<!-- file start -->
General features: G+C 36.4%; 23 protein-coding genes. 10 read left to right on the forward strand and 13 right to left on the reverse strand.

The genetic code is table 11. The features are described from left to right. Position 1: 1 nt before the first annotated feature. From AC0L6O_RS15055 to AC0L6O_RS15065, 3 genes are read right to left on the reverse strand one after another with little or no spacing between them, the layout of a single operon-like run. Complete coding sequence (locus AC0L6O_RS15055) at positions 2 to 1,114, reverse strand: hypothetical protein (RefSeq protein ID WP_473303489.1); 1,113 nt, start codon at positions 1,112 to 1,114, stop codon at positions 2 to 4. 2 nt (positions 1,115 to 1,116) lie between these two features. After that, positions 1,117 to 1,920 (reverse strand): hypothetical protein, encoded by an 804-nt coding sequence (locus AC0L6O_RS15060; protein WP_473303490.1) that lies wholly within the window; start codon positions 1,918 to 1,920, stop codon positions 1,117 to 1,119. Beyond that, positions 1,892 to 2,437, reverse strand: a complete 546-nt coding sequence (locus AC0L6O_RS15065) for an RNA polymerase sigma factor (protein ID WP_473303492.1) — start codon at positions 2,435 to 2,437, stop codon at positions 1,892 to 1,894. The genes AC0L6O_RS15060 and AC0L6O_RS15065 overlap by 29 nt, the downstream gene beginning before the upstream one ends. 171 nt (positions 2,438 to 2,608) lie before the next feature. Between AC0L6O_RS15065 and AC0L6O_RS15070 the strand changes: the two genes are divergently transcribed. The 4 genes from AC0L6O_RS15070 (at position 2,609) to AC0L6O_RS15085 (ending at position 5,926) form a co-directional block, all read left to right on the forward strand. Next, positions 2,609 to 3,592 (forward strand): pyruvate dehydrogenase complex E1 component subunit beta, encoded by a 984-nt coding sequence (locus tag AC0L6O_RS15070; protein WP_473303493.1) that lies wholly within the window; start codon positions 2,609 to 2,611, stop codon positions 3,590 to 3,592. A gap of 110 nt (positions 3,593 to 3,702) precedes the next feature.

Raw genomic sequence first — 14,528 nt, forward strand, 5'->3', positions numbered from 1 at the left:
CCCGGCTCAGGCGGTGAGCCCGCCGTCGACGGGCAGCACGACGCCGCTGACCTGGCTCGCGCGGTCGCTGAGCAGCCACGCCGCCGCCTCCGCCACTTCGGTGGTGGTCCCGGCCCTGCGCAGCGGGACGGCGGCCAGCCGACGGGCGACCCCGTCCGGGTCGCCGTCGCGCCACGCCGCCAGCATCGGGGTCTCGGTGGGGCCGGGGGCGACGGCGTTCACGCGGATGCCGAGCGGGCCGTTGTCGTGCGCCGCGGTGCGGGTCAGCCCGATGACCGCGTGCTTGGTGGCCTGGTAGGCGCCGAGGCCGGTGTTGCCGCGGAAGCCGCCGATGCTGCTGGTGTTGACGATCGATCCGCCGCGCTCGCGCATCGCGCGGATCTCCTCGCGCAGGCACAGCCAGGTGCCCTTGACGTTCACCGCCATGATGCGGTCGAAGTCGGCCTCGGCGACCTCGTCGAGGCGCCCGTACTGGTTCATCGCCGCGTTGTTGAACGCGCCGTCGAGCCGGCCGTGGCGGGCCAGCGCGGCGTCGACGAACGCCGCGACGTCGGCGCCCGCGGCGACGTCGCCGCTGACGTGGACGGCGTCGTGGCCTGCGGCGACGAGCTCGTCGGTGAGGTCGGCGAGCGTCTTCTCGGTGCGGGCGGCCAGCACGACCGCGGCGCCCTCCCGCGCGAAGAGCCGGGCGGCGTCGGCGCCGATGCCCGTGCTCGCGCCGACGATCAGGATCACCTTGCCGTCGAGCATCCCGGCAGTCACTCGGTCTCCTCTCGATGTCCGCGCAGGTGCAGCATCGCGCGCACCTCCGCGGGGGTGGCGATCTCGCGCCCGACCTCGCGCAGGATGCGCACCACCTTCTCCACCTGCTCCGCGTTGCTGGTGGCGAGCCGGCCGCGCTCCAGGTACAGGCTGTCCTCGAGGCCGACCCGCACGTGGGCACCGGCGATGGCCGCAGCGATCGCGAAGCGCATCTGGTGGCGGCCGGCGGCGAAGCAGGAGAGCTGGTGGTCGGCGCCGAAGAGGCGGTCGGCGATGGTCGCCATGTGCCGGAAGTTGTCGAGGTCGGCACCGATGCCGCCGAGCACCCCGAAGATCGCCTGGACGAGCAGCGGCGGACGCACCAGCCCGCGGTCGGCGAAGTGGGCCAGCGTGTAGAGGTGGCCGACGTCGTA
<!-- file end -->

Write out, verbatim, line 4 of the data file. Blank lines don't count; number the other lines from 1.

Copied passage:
CCCGGCTCAGGCGGTGAGCCCGCCGTCGACGGGCAGCACGACGCCGCTGACCTGGCTCGCGCGGTCGCTGAGCAGCCACGCCGCCGCCTCCGCCACTTCGGTGGTGGTCCCGGCCCTGCGCAGCGGGACGGCGGCCAGCCGACGGGCGACCCCGTCCGGGTCGCCGTCGCGCCACGCCGCCAGCATCGGGGTCTCGGTGGGGCCGGGGGCGACGGCGTTCACGCGGATGCCGAGCGGGCCGTTGTCGTGCGCCGCGGTGCGGGTCAGCCCGATGACCGCGTGCTTGGTGGCCTGGTAGGCGCCGAGGCCGGTGTTGCCGCGGAAGCCGCCGATGCTGCTGGTGTTGACGATCGATCCGCCGCGCTCGCGCATCGCGCGGATCTCCTCGCGCAGGCACAGCCAGGTGCCCTTGACGTTCACCGCCATGATGCGGTCGAAGTCGGCCTCGGCGACCTCGTCGAGGCGCCCGTACTGGTTCATCGCCGCGTTGTTGAACGCGCCGTCGAGCCGGCCGTGGCGGGCCAGCGCGGCGTCGACGAACGCCGCGACGTCGGCGCCCGCGGCGACGTCGCCGCTGACGTGGACGGCGTCGTGGCCTGCGGCGACGAGCTCGTCGGTGAGGTCGGCGAGCGTCTTCTCGGTGCGGGCGGCCAGCACGACCGCGGCGCCCTCCCGCGCGAAGAGCCGGGCGGCGTCGGCGCCGATGCCCGTGCTCGCGCCGACGATCAGGATCACCTTGCCGTCGAGCATCCCGGCAGTCACTCGGTCTCCTCTCGATGTCCGCGCAGGTGCAGCATCGCGCGCACCTCCGCGGGGGTGGCGATCTCGCGCCCGACCTCGCGCAGGATGCGCACCACCTTCTCCACCTGCTCCGCGTTGCTGGTGGCGAGCCGGCCGCGCTCCAGGTACAGGCTGTCCTCGAGGCCGACCCGCACGTGGGCACCGGCGATGGCCGCAGCGATCGCGAAGCGCATCTGGTGGCGGCCGGCGGCGAAGCAGGAGAGCTGGTGGTCGGCGCCGAAGAGGCGGTCGGCGATGGTCGCCATGTGCCGGAAGTTGTCGAGGTCGGCACCGATGCCGCCGAGCACCCCGAAGATCGCCTGGACGAGCAGCGGCGGACGCACCAGCCCGCGGTCGGCGAAGTGGGCCAGCGTGTAGAGGTGGCCGACGTCGTA